Greig Fraser’s dynamic, beyond stylish cinematography is always finding new and interesting ways to visually convey ideas and themes, with the wonderfully attuned editing from Brian A. Kates and John Paul Hortsmann in perfect synch with the style of the imagery.  The use of sound is also extraordinary, adding layers upon layers of aural details that bring both tension and information to the proceedings in bold fashion; the overall aesthetic package to Killing Them Softly is nothing short of show-stopping, as numerous scenes take on an extra, ominous edge due to the methods being employed by the talented crew.

At this point, I’ll happily follow Dominik anywhere he goes as a filmmaker. His searing debut, the Australian prison film Chopper, showcased a then-unknown Eric Bana in a performance that sits alongside Tom Hardy in Bronson, Michael Fassbender in Hunger, and Jack O’Connell in Starred Up, in terms of full-on immersion into character; seek this item out if you haven’t experienced it. Dominik’s second film, The Assassination of Jesse James by the Coward Robert Ford, was one of many masterpieces released in the crowded 2007 season, and it never truly got the attention it deserved. And much like Jesse James, Killing Them Softly was another effort that came and went with barely a mention from critics and zero attention from the Academy, to saying nothing of dying a quick commercial death. Granted, it’s not a happy-go-lucky little movie or easy to digest studio product with at least one sympathetic character, but it deserved to find more initial widespread appreciation, and it’s a movie that seems to have slipped by a great number of people. If you like your crime films to be unsentimental, menacing, and distinctly funny thanks to a sick sense of humor, look no further than this edgy, volatile effort that seems delighted by the sordid lives of bottom-feeding reprobates.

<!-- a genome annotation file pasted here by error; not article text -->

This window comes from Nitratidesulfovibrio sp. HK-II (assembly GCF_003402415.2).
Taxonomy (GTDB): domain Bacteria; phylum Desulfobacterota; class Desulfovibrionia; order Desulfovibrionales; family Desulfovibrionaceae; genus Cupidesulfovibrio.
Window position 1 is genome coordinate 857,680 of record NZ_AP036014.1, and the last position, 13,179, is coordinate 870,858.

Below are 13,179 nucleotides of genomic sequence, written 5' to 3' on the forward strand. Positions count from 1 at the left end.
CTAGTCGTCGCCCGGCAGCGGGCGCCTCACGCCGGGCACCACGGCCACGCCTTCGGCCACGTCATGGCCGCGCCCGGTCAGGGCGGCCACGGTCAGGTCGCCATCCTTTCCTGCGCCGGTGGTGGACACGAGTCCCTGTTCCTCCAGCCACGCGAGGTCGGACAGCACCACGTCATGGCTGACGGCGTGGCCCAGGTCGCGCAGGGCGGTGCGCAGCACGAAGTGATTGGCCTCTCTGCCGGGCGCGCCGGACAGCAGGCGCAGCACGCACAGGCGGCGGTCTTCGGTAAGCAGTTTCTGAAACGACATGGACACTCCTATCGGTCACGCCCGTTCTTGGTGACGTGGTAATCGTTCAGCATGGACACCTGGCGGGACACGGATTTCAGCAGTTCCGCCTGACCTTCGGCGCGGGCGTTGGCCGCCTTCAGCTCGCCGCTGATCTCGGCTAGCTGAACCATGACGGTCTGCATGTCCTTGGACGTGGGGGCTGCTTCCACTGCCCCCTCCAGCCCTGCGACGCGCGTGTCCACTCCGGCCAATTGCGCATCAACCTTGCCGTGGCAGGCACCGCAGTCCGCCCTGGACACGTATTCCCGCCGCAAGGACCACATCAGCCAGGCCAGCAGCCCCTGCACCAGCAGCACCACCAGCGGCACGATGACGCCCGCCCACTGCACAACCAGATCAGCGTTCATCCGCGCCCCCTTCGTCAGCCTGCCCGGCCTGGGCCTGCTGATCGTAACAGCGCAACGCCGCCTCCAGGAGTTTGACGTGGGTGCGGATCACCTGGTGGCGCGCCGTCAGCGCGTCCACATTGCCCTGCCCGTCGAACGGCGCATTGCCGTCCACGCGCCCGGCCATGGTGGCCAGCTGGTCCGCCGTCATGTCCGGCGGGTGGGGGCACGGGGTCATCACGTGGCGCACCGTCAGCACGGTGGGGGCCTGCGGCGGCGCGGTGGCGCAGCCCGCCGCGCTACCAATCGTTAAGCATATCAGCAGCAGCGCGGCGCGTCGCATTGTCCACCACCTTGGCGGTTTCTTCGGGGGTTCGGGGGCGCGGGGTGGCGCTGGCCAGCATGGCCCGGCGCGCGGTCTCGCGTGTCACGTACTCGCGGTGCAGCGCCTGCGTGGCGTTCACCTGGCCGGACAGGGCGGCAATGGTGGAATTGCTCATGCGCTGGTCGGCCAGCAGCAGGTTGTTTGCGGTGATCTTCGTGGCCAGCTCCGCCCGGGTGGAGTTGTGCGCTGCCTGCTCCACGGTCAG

❉ ‘Killing Them Softly’ is currently available for streaming on Amazon Prime, £2.49 – £7.99.

❉ Nick Clement is a journalist for Variety Magazine and motion picture screenplay consultant, as well as a critic for websites We Are Cult and Back to the Movies. He wrote the introduction to the book Double Features: Big Ideas in Film, which was published by The Great Books Foundation, and is currently working on a book about the life and work of filmmaker Tony Scott. He lives in Connecticut with his wife and son.

Like this feature? Why not support us on Patreon?

1 Comment

  1. The only weakness in this film is that they didn’t have Pras saying ‘One time … two times …’ etc
    all the way through the film. If you ask me.

Leave a Reply

Your email address will not be published.


*